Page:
Two out of every three Californians get at least some drinking water from the Delta. In a state of 37 million people, one in every four gallons of water consumed by the state's farms, factories and people comes from the Delta.
And California's population is expected to climb to 48 million by 2030.
Meanwhile, the state's use of its second-largest water source, the Colorado River, is being curtailed as upstream states and the federal government begin to more strictly enforce the 1922 interstate treaty that limits California's share.
CalFed promised water agencies in the San Joaquin Valley and Southern California that they would be better able to rely on the Delta to provide the water they need.
But water managers say the CalFed program adopted five years ago has failed to deliver.
"Water supply reliability out of the Delta -- I don't think you could make the case that CalFed has improved that," said Steve Hall, executive director of the Association of California Water Agencies, which represents nearly all of the state's urban and agricultural water agencies. "Ultimately, we have to be able to export water more reliably out of the Delta without necessarily increasing the amount."
That effort suffered a blow early this year when scientists confirmed a dramatic decline in Delta fish populations. Pumps that siphon water out of the Delta could be contributing to the decline, although there are other possible causes. In response, state water officials delayed plans to increase the capacity of Delta pumps until at least 2009.
Environmentalists, however, say CalFed already is allowing more water to be pumped out of the Delta than ever before.
Environmental Defense has compiled figures to show that 6.4 million acre-feet were pumped out of the Delta this year, a record high set in the middle of a major fish crisis. Three of the four highest rates of pumping in the Delta have occurred in the past four years, according to the national environmental organization, which has offices in Oakland.
"We have the lowest Delta smelt population ever, and the highest export levels ever," said Spreck Rosekrans, a senior analyst and author of a recent report called "Finding the Water," which describes how the amount of water dedicated to environmental purposes in CalFed has diminished since the agreement was adopted in 2000.
Water agencies say there is no direct statistical relationship between fish populations and annual pumping volumes.
Still, the fish crisis came as a troubling setback to water users who were counting on CalFed's ecosystem restoration projects to improve environmental conditions enough to relieve restrictions on their ability to take more water out of the Delta. When fish populations are healthy, there is less pressure to reduce water deliveries than when the environment is highly degraded.
"Look at the amount that has been spent on ecosystem (about $800 million) against surface storage and conveyance (less than $240 million)," said former Secretary of State Bill Jones, an early CalFed negotiator and advocate of San Joaquin Valley farmers.
Jones and others are frustrated at the apparent failure of CalFed's environmental work to improve the Delta environment and its lack of progress on building a large new reservoir.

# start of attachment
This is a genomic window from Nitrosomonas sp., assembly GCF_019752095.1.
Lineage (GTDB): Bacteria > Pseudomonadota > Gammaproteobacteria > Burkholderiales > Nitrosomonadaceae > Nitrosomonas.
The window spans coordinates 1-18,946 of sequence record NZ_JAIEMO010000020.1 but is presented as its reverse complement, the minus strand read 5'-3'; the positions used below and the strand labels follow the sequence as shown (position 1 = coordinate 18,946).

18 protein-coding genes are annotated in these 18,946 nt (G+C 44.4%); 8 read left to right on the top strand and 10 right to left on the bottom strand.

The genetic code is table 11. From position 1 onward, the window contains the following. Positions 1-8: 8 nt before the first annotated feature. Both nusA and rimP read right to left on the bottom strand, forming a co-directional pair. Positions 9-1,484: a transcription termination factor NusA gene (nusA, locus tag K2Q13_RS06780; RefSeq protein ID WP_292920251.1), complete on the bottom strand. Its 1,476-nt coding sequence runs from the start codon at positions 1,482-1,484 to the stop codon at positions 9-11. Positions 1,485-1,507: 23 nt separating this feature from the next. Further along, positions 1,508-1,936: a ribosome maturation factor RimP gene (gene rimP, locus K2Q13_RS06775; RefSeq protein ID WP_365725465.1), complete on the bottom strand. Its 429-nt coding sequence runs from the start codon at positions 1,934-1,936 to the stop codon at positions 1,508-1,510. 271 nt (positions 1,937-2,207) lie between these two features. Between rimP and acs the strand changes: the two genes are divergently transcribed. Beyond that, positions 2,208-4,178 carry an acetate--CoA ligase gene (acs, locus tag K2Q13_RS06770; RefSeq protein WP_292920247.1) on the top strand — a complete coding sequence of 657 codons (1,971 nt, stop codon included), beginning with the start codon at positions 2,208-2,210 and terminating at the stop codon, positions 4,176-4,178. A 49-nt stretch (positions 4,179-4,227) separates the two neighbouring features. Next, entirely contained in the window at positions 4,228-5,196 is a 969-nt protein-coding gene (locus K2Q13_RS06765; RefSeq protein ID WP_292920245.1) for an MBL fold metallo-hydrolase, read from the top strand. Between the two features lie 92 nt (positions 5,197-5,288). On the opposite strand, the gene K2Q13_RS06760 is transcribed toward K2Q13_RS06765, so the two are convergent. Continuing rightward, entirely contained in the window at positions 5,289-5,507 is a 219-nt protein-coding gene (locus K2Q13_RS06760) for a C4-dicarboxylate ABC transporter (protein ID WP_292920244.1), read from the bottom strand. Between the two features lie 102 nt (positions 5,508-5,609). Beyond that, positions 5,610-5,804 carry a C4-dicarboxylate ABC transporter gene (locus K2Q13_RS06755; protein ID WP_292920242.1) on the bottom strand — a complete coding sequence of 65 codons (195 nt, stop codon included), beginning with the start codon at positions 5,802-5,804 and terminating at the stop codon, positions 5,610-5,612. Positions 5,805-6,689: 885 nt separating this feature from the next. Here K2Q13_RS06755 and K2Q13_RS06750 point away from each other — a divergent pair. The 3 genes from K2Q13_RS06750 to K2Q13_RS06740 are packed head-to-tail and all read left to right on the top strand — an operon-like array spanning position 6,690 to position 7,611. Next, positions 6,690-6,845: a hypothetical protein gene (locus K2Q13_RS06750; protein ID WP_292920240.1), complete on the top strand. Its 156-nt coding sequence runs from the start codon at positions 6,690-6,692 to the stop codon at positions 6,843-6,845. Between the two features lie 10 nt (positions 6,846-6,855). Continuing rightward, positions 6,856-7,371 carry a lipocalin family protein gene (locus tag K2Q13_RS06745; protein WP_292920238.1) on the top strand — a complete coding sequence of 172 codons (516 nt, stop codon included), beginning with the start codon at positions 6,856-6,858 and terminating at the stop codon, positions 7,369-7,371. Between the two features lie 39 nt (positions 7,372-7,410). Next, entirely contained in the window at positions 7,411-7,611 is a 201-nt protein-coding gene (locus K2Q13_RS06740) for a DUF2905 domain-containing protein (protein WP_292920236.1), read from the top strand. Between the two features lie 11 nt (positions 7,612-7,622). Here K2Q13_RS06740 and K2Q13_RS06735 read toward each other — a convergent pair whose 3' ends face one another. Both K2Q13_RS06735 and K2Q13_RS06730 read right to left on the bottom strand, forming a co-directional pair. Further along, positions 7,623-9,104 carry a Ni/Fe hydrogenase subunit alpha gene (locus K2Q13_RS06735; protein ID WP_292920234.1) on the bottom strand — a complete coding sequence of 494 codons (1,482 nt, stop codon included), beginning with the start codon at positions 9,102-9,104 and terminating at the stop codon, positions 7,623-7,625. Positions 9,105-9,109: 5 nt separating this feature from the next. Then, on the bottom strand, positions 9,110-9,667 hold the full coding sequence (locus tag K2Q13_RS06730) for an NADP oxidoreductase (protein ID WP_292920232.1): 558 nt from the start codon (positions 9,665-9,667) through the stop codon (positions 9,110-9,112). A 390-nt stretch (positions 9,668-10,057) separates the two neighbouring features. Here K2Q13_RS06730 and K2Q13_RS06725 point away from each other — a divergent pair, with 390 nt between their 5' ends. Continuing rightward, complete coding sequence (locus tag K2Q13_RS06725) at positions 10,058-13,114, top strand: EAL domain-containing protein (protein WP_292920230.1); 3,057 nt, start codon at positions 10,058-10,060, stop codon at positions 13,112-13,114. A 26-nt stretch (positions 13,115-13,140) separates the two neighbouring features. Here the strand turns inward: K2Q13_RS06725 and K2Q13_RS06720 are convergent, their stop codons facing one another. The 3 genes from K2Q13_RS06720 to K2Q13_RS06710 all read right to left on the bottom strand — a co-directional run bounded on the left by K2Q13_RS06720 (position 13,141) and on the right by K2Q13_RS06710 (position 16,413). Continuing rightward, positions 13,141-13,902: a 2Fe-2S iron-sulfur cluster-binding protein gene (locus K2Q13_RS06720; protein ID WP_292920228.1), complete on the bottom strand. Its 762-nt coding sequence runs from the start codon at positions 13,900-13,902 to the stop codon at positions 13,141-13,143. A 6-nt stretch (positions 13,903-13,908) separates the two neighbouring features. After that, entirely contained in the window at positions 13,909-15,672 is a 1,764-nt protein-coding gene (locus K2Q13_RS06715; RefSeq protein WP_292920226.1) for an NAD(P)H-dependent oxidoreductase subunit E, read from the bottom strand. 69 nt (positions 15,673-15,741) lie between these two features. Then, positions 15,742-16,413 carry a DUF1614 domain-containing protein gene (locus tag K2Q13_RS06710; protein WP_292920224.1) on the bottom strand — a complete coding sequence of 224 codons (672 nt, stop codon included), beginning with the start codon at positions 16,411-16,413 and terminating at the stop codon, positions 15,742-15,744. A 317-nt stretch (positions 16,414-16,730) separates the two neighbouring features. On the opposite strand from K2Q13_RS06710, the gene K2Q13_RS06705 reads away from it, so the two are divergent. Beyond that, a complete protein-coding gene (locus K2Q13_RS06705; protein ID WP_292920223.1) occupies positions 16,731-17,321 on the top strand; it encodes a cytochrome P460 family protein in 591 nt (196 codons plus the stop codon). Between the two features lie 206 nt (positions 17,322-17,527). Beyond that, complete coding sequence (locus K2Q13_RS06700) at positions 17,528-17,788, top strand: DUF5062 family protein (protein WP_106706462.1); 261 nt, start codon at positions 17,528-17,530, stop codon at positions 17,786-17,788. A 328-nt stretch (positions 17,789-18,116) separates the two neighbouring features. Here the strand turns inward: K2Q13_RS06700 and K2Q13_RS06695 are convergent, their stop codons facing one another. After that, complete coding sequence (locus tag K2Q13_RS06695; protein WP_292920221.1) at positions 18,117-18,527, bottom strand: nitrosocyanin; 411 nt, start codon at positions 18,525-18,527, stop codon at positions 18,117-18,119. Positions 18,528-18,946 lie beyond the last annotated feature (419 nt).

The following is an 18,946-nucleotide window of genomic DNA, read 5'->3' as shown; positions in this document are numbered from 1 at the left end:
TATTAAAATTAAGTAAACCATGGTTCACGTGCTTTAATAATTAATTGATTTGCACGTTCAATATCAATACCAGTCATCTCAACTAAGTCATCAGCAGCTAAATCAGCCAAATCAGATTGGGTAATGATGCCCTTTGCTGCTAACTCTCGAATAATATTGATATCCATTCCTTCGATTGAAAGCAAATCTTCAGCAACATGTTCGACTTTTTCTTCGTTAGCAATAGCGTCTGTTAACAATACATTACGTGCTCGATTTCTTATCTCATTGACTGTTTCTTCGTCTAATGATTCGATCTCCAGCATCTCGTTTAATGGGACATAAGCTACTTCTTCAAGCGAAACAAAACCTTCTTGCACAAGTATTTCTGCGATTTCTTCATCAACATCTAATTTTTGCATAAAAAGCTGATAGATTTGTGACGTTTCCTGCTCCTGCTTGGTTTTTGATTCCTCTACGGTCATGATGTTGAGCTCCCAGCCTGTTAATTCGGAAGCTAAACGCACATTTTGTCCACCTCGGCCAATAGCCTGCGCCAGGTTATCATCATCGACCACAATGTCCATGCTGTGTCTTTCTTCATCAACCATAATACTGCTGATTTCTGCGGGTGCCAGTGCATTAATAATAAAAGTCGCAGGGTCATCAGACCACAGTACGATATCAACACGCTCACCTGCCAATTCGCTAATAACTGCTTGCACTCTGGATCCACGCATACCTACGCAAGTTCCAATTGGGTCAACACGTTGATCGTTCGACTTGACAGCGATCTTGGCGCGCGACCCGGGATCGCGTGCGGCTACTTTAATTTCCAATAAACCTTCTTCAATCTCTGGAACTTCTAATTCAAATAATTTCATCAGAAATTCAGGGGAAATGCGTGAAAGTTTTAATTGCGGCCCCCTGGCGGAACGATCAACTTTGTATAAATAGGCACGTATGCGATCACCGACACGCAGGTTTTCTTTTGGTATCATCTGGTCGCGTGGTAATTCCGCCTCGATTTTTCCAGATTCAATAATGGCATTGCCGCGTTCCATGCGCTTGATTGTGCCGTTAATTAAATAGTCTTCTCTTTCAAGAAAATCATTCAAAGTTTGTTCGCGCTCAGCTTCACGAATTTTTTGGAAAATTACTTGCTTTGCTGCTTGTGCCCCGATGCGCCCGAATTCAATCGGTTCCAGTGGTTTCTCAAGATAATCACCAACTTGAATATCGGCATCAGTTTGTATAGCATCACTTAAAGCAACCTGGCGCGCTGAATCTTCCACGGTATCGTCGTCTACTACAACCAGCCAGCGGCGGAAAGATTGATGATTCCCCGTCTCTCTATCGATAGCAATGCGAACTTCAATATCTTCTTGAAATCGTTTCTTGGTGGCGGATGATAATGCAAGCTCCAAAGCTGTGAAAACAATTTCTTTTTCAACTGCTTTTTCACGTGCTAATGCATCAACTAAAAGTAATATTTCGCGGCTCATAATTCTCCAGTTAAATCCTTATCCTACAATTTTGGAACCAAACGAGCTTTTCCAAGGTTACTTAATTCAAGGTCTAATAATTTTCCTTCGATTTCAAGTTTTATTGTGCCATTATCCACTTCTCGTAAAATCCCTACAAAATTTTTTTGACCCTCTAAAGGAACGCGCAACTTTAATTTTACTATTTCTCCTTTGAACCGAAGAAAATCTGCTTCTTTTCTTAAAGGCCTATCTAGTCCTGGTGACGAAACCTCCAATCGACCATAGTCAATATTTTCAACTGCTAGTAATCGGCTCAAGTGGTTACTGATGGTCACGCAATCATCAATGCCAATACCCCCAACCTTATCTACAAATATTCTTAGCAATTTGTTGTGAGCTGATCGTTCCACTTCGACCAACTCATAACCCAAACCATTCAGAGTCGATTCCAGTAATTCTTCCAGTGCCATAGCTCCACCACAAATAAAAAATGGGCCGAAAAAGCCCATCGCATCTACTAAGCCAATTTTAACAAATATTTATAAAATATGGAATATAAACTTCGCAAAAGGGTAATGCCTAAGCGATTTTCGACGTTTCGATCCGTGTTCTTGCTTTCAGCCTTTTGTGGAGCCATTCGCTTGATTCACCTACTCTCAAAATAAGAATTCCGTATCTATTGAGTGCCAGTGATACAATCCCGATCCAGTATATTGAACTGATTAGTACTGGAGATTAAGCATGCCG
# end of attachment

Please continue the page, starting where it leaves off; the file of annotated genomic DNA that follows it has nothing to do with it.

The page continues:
The last major dam, New Melones Dam, was completed in 1979, when the state's population was less than 24 million.
Since then, California has grown by 50 percent and is on pace to double its 1979 population by 2030.
CalFed has spent more than $1 billion on ground water storage, boosting capacity in underground aquifers by 300,000 acre-feet, mostly in the southern San Joaquin Valley.
But the trend in surface storage is for individual water agencies to build smaller, regional reservoirs, such as Contra Costa Water District's 100,000 acre-foot Los Vaqueros Reservoir completed in 1998 and the Metropolitan Water District of Southern California's 800,000 acre-foot Diamond Valley Reservoir completed in 1999.
Perhaps more than storage, water agencies south of the Delta want to increase the capacity of the largest water pumps in the state.
The State Water Project pumps near Tracy move water out of the Delta and into a 444-mile aqueduct that ends in Riverside County. By regulation, those pumps are allowed to run only at about two-thirds throttle.
The water agencies badly want to ease those restrictions. They say doing so would allow them to slow pumping down for environmental reasons -- such as when fish schools move near the intakes -- if they could crank the pumps harder later, when it's safe.
Environmentalists, Delta farmers and anglers are mistrustful of that plan, however, and say the Delta's recent woes could be caused, at least in part, by pumping. Therefore, it would be irresponsible to move forward with the relaxation on pumping limits now, they say.
State water officials are navigating a middle ground, moving forward with plans that will set the stage for increasing the pumping capacity without committing to a final decision on whether to follow through with higher pumping rates.
A Delta agricultural district, the South Delta Water Agency, is among those critics who say CalFed is committing prematurely to higher pumping rates.
In a Dec. 7 letter about wide-ranging negotiations among CalFed participants, the district's lawyer complained that CalFed has defanged environmental regulators who might otherwise order reductions in pumping.
"There is purposefully no one effort to identify the effects (of state and federal pumps) on fisheries and require appropriate mitigation which may include decreased exports," wrote the South Delta agency's attorney, John Herrick.
"The CalFed process of working toward consensus has co-opted the fishery agencies into being supporters of ever-increasing exports, a subject on which they should be neutral," Herrick added.
Mike Taugher covers natural resources. Reach him at 925-943-8257 or email@example.com.